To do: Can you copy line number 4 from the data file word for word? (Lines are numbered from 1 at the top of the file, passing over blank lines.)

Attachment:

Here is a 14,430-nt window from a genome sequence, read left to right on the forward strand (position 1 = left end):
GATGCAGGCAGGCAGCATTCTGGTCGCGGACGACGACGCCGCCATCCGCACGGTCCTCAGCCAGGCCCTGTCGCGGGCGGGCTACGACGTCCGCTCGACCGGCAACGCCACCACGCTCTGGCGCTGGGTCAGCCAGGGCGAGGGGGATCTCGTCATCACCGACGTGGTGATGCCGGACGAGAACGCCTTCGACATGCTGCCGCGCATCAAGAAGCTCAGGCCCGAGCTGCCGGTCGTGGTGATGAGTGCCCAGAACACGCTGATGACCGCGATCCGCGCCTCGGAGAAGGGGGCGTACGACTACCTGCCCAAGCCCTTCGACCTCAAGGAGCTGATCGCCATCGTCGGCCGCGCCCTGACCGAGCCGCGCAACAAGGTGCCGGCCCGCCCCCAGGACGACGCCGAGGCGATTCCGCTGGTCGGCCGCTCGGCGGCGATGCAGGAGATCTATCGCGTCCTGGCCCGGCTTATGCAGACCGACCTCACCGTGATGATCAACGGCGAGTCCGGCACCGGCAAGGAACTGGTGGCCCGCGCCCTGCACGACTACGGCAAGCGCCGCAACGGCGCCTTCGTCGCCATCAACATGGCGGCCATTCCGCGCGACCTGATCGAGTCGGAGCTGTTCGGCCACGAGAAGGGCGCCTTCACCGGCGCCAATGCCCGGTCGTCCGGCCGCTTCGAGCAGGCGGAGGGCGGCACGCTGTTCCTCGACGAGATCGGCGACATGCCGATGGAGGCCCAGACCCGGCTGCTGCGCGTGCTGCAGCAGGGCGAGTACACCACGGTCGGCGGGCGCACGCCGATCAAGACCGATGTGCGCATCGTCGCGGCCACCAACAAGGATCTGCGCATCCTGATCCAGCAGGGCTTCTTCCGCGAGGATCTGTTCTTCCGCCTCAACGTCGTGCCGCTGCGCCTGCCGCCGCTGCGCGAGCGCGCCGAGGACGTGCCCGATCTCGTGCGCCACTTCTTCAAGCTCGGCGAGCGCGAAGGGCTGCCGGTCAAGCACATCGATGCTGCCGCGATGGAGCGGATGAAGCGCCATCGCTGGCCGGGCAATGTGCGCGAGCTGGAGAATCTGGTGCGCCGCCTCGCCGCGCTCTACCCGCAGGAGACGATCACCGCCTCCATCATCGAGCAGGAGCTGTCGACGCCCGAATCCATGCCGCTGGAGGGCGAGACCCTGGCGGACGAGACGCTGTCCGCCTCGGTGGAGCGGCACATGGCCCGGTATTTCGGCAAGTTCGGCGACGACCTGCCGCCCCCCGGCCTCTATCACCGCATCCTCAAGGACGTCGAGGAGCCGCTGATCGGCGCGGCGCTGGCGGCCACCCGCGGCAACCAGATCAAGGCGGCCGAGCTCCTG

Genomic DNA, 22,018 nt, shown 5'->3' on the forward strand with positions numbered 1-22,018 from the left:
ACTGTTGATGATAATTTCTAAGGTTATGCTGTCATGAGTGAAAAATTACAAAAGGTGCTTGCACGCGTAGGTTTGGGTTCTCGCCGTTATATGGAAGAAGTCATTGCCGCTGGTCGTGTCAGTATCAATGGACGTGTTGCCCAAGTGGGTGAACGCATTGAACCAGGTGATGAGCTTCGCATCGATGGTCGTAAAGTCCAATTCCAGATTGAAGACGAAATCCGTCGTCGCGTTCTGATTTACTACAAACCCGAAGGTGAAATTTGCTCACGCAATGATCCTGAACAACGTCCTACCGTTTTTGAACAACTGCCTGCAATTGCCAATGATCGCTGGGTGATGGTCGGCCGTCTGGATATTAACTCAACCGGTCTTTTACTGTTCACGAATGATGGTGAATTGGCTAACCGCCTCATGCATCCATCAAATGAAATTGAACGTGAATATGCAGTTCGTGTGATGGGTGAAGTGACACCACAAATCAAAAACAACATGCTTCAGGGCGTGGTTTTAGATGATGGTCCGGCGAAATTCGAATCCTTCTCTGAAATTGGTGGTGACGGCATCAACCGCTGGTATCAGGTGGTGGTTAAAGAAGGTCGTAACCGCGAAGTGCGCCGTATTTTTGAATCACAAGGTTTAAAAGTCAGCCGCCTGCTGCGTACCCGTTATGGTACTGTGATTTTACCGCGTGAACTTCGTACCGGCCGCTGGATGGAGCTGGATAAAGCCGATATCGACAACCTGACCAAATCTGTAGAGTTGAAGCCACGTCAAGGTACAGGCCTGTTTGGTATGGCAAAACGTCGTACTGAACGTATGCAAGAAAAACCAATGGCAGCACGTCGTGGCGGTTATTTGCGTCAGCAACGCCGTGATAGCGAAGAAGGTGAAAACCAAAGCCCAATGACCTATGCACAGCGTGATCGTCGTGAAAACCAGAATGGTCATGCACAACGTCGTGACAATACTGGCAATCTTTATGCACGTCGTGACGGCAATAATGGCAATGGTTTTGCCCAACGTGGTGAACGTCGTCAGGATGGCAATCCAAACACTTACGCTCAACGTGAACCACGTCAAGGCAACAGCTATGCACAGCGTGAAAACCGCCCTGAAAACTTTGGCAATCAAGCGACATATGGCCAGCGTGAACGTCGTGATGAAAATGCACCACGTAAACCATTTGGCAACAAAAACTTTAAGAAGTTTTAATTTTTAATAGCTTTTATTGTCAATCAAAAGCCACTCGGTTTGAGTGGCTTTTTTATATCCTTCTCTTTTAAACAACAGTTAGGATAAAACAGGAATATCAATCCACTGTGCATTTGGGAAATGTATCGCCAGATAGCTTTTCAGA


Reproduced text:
ACTGTTGATGATAATTTCTAAGGTTATGCTGTCATGAGTGAAAAATTACAAAAGGTGCTTGCACGCGTAGGTTTGGGTTCTCGCCGTTATATGGAAGAAGTCATTGCCGCTGGTCGTGTCAGTATCAATGGACGTGTTGCCCAAGTGGGTGAACGCATTGAACCAGGTGATGAGCTTCGCATCGATGGTCGTAAAGTCCAATTCCAGATTGAAGACGAAATCCGTCGTCGCGTTCTGATTTACTACAAACCCGAAGGTGAAATTTGCTCACGCAATGATCCTGAACAACGTCCTACCGTTTTTGAACAACTGCCTGCAATTGCCAATGATCGCTGGGTGATGGTCGGCCGTCTGGATATTAACTCAACCGGTCTTTTACTGTTCACGAATGATGGTGAATTGGCTAACCGCCTCATGCATCCATCAAATGAAATTGAACGTGAATATGCAGTTCGTGTGATGGGTGAAGTGACACCACAAATCAAAAACAACATGCTTCAGGGCGTGGTTTTAGATGATGGTCCGGCGAAATTCGAATCCTTCTCTGAAATTGGTGGTGACGGCATCAACCGCTGGTATCAGGTGGTGGTTAAAGAAGGTCGTAACCGCGAAGTGCGCCGTATTTTTGAATCACAAGGTTTAAAAGTCAGCCGCCTGCTGCGTACCCGTTATGGTACTGTGATTTTACCGCGTGAACTTCGTACCGGCCGCTGGATGGAGCTGGATAAAGCCGATATCGACAACCTGACCAAATCTGTAGAGTTGAAGCCACGTCAAGGTACAGGCCTGTTTGGTATGGCAAAACGTCGTACTGAACGTATGCAAGAAAAACCAATGGCAGCACGTCGTGGCGGTTATTTGCGTCAGCAACGCCGTGATAGCGAAGAAGGTGAAAACCAAAGCCCAATGACCTATGCACAGCGTGATCGTCGTGAAAACCAGAATGGTCATGCACAACGTCGTGACAATACTGGCAATCTTTATGCACGTCGTGACGGCAATAATGGCAATGGTTTTGCCCAACGTGGTGAACGTCGTCAGGATGGCAATCCAAACACTTACGCTCAACGTGAACCACGTCAAGGCAACAGCTATGCACAGCGTGAAAACCGCCCTGAAAACTTTGGCAATCAAGCGACATATGGCCAGCGTGAACGTCGTGATGAAAATGCACCACGTAAACCATTTGGCAACAAAAACTTTAAGAAGTTTTAATTTTTAATAGCTTTTATTGTCAATCAAAAGCCACTCGGTTTGAGTGGCTTTTTTATATCCTTCTCTTTTAAACAACAGTTAGGATAAAACAGGAATATCAATCCACTGTGCATTTGGGAAATGTATCGCCAGATAGCTTTTCAGA